Of the 6635 children with acute pain described by responders (question 3–4), 3487 (55%) were females, and 1383 (21.8%) were aged 7, 1444 (22.8%) 8, 938 (14.8%) 9, 1235 (19.5%) 10, 607 (9.6%) 11 and 728 (11.5) 12 year.

Q5-Q6: pain measurement

An algometric scale for pain measurement was used in 3174/6335 (50.1%) cases (Fig. 1a), and in most of them (2440/3174, 76.9%) the pediatricians made this choice because they felt that such tool must be used in every patient with pain symptoms (Fig. 1b). In contrast, the main reason for not employing an algometric scale was that it should be applied only in children able to self-assess pain (831/3161, 26.3%) or just occasionally (741/3161, 23.4%) (Fig. 1c). An algometric scale was used more frequently for measuring headache (54.8%, P < 0.001) and musculoskeletal pain or traumatic pain (53.9%, P = 0.002), and less frequently for sore throat (43.6%, P < 0.0001).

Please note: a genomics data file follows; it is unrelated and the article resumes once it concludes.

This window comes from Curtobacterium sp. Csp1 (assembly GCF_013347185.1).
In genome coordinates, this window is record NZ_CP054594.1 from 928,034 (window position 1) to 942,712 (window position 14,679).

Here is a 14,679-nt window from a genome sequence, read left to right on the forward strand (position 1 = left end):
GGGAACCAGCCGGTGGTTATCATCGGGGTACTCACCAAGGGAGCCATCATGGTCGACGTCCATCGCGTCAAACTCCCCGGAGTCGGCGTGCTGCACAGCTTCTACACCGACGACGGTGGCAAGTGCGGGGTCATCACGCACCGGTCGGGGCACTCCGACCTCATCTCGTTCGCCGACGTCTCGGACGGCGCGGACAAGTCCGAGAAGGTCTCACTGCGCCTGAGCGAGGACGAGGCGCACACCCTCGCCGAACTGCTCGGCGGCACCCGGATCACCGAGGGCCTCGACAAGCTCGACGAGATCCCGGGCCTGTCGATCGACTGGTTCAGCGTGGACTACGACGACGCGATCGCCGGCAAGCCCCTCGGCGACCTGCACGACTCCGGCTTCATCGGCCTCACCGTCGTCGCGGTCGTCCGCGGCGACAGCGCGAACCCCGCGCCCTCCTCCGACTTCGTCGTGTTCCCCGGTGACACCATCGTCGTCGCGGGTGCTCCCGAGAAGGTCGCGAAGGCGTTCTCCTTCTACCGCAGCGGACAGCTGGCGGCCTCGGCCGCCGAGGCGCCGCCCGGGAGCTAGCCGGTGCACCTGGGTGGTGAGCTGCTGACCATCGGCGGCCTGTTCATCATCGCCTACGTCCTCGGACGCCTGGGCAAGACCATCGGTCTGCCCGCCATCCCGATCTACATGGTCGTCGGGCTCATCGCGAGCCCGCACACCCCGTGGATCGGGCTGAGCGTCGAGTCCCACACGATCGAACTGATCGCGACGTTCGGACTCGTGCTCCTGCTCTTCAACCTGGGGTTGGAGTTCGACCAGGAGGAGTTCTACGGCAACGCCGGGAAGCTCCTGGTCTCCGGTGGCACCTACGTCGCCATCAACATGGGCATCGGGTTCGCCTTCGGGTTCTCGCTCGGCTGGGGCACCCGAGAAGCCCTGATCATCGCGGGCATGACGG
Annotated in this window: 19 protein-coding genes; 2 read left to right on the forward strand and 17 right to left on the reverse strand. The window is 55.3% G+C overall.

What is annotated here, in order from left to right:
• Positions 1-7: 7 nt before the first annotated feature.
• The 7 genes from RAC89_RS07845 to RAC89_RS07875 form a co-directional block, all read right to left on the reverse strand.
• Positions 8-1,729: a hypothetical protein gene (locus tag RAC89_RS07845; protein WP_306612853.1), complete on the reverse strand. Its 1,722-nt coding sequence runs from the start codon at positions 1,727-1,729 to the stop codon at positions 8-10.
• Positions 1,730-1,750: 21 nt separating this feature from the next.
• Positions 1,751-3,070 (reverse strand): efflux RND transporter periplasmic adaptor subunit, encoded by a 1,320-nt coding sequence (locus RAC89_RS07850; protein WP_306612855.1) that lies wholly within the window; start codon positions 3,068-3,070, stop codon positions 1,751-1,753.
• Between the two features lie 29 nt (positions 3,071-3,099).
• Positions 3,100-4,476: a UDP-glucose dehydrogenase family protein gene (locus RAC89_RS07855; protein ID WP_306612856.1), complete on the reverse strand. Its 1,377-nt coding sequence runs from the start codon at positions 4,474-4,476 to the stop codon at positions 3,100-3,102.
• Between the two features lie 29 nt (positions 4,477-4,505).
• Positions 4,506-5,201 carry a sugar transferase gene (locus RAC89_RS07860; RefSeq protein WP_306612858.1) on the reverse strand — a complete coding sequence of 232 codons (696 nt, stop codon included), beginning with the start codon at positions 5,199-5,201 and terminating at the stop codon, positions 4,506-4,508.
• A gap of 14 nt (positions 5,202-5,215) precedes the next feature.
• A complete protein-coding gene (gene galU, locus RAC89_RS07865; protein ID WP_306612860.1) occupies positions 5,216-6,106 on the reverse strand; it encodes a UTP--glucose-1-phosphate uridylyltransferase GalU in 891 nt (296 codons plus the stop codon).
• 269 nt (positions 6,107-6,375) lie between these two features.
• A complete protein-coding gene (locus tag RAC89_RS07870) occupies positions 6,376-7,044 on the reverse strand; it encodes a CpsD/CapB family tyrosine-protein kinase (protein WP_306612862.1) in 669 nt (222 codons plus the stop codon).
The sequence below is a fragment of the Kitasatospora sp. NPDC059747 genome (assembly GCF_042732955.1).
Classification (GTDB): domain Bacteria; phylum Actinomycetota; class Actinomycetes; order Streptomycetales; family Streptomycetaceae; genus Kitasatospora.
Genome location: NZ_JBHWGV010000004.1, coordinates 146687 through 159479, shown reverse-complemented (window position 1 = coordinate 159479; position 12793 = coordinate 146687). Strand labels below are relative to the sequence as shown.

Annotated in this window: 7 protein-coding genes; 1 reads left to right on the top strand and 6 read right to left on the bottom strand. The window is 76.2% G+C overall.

Fig. 1

a Cases in which an algometric scale was/was not used to measure pain, as a whole and by pain type. b Factors driving the choice of using an algometric scale. c Factors driving the choice not to use an algometric scale

Q7-Q17: therapeutic approach

Next, participants were asked to indicate the main factors that, in general, drive their decision to treat pediatric pain (question 7): 3831/6335 (60.5%) stated that they always prescribe a treatment, as pain is a negative experience for the child, whereas 1976/6335 (31.2%) declared to prescribe an analgesic only for severe pain. Answers were similar by pain type.